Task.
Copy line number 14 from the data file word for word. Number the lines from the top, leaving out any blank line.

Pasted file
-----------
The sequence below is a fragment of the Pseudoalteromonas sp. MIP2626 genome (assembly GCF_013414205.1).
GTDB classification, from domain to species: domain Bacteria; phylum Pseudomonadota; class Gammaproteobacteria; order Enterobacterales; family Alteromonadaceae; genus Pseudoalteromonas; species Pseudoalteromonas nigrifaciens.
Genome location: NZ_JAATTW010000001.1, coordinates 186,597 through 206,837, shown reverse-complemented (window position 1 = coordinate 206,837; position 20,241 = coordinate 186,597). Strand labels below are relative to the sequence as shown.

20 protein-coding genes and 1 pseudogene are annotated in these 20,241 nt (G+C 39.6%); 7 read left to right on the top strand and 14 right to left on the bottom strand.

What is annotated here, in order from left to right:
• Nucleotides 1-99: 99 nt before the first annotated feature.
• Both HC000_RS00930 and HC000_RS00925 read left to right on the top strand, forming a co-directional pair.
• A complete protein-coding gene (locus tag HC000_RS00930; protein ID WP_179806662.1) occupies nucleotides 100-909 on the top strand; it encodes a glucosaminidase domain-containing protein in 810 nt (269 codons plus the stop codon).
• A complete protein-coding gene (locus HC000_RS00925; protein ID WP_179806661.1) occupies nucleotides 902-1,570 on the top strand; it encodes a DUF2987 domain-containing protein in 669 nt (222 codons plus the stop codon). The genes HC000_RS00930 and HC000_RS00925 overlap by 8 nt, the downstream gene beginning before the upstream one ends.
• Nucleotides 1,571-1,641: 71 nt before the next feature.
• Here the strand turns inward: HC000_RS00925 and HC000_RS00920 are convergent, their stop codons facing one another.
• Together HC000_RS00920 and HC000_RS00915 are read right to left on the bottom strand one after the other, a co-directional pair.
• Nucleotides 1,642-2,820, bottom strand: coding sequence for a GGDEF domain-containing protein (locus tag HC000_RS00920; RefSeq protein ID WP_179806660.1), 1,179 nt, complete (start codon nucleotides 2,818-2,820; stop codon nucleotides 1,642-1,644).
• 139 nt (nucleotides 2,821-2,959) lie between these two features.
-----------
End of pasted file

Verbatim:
• 139 nt (nucleotides 2,821-2,959) lie between these two features.